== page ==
Test Catalog

Test ID: CORTF    
Cortisol, Free, Serum

Useful For Suggests clinical disorders or settings where the test may be helpful

Assessment of cortisol status in cases where there is known or a suspected abnormality in cortisol-binding proteins or albumin

 

Assessment of adrenal function in the critically ill or stressed patient, thus preventing unnecessary use of glucocorticoid therapy

Clinical Information Discusses physiology, pathophysiology, and general clinical aspects, as they relate to a laboratory test

Cortisol, the main glucocorticoid (representing 75%-95% of the plasma corticoids), plays a critical role in glucose metabolism and in the body's response to stress. Both hypercortisolism (Cushing disease) and hypo-cortisolism (Addison disease) can cause disease. Cortisol is also used to treat skin disease, allergic disorders, respiratory system disease, inflammatory disorders, and nephrotic syndrome.

 

Cortisol levels are regulated by adrenocorticotropic hormone (ACTH), which is synthesized by the pituitary in response to corticotropin releasing hormone (CRH). CRH is released in a cyclic fashion by the hypothalamus, resulting in diurnal peaks (6-8 a.m.) and nadirs (11 p.m.) in plasma ACTH and cortisol levels.

 

The majority of cortisol circulates bound to corticosteroid-binding globulin (CBG) and albumin. Normally, less than 5% of circulating cortisol is free (unbound). Only free cortisol can access the enzyme transporters in liver, kidney, and other tissues that mediate metabolic and excretory clearance.

 

Historically, measurements of free cortisol have been achieved from indirect means using a ratio known as the free cortisol index. This measurement takes into account the amount of total cortisol and CBG to give a percentage and ultimately absolute value of free cortisol.  These methods do not take into account the possible variations in albumin levels. These calculations also rely on CBG which can be lowered in critically ill patients despite normal adrenal function. Equilibrium dialysis best serves to separate free from bound cortisol without disrupting the bound fraction.

Reference Values Describes reference intervals and additional information for interpretation of test results. May include intervals based on age and sex when appropriate. Intervals are Mayo-derived, unless otherwise designated. If an interpretive report is provided, the reference value field will state this.

6-10:30 a.m. Collection: 0.121-1.065 mcg/dL

Interpretation Provides information to assist in interpretation of the test results

Cortisol is converted to cortisone in human kidneys and cortisone is less active toward the mineralcorticoid receptor. The conversion of cortisol to cortisone in the kidney is mediated by 11B-hydroxysteroid dehydrogenase isoform-2. Also, cortisol renal clearance will be reduced when there is a deficiency in the cytochrome P450 3A5 (CYP3A5) enzyme as well as a deficiency in P-glycoprotein.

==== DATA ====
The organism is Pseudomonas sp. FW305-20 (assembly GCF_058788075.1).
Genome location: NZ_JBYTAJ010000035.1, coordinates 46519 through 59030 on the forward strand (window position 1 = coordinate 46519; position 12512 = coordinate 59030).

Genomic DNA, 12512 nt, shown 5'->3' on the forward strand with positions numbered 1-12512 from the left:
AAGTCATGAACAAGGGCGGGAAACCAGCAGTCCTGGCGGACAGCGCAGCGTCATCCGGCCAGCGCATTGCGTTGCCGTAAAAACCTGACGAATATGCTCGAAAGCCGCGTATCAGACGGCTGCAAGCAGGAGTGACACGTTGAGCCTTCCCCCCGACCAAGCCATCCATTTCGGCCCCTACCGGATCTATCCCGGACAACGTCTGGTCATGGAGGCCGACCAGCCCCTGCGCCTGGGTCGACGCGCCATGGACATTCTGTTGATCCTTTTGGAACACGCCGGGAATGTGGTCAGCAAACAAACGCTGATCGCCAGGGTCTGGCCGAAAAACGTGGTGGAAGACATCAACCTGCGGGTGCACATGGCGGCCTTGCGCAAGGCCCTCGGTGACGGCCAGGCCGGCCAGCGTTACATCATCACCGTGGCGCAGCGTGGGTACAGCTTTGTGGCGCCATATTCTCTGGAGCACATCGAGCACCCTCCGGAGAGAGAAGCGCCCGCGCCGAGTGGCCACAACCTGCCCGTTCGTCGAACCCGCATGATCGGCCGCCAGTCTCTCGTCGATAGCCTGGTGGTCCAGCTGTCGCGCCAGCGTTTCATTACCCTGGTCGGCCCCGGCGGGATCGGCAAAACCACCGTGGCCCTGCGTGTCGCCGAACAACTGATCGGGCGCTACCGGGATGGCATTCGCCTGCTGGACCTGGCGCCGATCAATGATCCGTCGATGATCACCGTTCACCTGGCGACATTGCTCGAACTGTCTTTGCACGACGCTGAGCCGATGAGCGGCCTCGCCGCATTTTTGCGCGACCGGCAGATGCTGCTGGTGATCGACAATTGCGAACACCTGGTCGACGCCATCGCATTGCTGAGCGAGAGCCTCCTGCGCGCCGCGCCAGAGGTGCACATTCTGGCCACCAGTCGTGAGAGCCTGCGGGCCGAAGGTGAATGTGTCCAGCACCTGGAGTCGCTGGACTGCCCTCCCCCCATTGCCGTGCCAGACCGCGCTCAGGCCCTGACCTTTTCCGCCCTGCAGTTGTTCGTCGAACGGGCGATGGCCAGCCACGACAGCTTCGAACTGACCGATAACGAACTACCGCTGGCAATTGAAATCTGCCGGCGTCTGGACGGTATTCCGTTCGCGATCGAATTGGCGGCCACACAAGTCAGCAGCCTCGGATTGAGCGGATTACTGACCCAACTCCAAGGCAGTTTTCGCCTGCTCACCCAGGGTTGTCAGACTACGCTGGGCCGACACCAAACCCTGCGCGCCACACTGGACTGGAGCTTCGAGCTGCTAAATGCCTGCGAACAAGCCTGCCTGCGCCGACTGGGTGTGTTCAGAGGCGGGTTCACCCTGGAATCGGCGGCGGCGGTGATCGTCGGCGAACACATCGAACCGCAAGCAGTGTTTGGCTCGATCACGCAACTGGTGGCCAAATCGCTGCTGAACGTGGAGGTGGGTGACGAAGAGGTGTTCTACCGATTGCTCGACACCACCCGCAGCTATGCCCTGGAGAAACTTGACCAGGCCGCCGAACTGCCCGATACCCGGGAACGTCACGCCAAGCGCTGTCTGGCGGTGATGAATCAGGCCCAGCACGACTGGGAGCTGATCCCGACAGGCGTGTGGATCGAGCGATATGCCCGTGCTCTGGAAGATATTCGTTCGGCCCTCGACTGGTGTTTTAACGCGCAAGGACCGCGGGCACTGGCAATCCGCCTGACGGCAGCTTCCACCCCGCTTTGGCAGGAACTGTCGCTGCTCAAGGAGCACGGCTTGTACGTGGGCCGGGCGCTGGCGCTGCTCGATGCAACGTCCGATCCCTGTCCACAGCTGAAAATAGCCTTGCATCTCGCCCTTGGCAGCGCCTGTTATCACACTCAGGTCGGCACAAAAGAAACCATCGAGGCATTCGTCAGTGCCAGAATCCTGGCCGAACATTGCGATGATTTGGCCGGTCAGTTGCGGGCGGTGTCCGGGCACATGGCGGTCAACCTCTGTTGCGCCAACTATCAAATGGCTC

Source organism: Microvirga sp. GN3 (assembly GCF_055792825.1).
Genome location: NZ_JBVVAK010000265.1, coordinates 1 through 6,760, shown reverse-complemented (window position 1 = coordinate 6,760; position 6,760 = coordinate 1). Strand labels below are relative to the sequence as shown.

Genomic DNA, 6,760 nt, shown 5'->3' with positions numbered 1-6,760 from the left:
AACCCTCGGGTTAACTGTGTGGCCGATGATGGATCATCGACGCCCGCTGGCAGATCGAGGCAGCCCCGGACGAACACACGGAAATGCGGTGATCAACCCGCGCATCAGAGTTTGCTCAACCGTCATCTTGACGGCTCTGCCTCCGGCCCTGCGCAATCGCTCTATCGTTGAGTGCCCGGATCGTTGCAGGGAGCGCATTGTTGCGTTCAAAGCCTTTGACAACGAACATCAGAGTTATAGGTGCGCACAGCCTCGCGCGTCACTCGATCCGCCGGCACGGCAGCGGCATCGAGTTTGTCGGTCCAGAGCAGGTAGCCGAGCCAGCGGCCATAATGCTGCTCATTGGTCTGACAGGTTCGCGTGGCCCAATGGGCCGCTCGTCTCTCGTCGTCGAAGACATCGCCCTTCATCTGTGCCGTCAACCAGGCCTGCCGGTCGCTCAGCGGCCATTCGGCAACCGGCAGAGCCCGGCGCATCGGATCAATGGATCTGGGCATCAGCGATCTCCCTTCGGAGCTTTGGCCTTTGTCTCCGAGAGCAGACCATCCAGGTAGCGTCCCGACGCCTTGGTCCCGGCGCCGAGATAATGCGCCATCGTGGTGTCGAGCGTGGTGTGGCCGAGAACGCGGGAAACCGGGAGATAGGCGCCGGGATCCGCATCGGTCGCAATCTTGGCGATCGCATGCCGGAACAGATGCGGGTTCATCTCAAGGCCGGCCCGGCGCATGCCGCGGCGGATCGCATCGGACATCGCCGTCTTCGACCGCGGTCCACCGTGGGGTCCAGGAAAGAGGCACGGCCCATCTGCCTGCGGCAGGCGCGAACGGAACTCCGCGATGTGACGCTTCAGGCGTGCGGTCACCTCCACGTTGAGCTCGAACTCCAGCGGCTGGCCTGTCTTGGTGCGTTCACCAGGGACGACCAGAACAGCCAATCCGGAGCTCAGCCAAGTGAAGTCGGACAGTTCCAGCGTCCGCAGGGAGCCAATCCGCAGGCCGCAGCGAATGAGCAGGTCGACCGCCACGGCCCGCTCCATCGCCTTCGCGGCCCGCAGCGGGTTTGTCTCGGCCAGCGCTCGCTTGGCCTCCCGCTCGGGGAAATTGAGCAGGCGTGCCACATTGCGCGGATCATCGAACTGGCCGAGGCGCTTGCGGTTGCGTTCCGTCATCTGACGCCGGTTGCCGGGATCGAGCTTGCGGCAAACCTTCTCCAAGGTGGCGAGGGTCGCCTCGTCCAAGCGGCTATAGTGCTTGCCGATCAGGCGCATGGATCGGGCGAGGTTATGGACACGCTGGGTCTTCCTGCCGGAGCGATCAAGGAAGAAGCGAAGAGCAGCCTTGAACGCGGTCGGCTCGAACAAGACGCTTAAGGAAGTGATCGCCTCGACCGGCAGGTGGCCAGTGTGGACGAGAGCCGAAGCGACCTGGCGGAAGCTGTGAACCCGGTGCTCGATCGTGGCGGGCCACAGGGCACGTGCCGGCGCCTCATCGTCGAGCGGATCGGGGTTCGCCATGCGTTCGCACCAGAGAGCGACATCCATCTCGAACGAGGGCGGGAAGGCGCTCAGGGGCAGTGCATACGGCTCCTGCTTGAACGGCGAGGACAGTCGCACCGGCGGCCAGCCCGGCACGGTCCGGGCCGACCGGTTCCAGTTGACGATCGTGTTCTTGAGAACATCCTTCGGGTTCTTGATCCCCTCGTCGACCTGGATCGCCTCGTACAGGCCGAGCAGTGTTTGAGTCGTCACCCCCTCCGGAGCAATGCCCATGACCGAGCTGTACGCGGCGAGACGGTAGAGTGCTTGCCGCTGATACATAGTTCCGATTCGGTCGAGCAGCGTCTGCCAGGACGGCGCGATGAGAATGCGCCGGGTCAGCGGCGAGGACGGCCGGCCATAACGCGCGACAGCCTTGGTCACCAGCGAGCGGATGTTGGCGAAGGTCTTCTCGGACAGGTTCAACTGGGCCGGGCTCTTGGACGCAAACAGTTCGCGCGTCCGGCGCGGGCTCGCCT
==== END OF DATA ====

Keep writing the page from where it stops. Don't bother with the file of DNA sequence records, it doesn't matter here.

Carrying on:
Cortisol binding globulin (CBG) has a low capacity and high affinity for cortisol, whereas albumin has a high capacity and low affinity for binding cortisol. Variations in CBG and serum albumin due to renal or liver disease may have a major impact on free cortisol.

 

Based on the study by Bancos,(1) normal ranges of free cortisol found in patients without adrenal insufficiency were:

-Free cortisol at baseline: median 0.400 mcg/dL (interquartile range: IQR 2.5-97.5% - 0.110-1.425 mcg/dL)

-Free cortisol at 30 minutes: median 1.355 mcg/dL (IQR 2.5-97.5% - 0.885-2.440 mcg/dL)

-Free cortisol at 60 minutes: median 1.720 mcg/dL (IQR 2.5-97.5% - 1.230-2.930 mcg/dL)

 

Based on the study by Bancos,(1) the following cutoffs were calculated for exclusion of adrenal insufficiency:

-Free cortisol at baseline*: greater than 0.271 mcg/dL (>271 ng/dL, area under the curve: AUC 0.81)

-Free cortisol at 30 minutes: greater than 0.873 mcg/dL (>873 ng/dL, AUC 0.99)

-Free cortisol at 60 minutes: greater than 1.190 mcg/dL (>1,190 ng/dL, AUC 0.99)

(*Note that baseline free cortisol should not be used to exclude adrenal insufficiency given low performance)

 

The use of free cortisol in the management of glucocorticoid levels in the stressed patient due to major surgery or trauma requires further studies to establish clinical dosing levels and efficacy.

Cautions Discusses conditions that may cause diagnostic confusion, including improper specimen collection and handling, inappropriate test selection, and interfering substances

Cortisol levels may be increased in pregnancy and with exogenous estrogens. Use of the antineoplastic drug Mitotane also increases cortisol binding globulin and total cortisol.

Clinical Reference Recommendations for in-depth reading of a clinical nature

1. Bancos I, Erickson D, Bryant S, et al: Performance of free versus total cortisol following cosyntropin stimulation testing in an outpatient setting. Endocr Pract 2015 Dec;21(12):1353-1363 doi: 10.4158/EP15820

2. Hamrahian AH, Oseni TS, Arafah BM: Measurements of serum free cortisol in critically ill patients. N Engl J Med 2004;350;16:1629-1638

3. Ho JT, Al-Musalhi H, Chapman MJ, et al: Septic shock and sepsis: a comparison of total and free plasma cortisol levels. J Clin Endocrinol Metab 2006;91:105-114

4. le Roux CW, Chapman GA, Kong WM, et al: Free cortisol index is better than serum total cortisol in determining hypothalamic-pituitary-adrenal status in patients undergoing surgery. J Clin Endocrinol Metab 2003;88:2045-2048

5. Huang W, Kalhorn TF, Baillie M, et al: Determination of free and total cortisol in plasma and urine by liquid chromatography-tandem mass spectrometry. Ther Drug Monit 2007;29(2):215-224

Special Instructions Library of PDFs including pertinent information and forms related to the test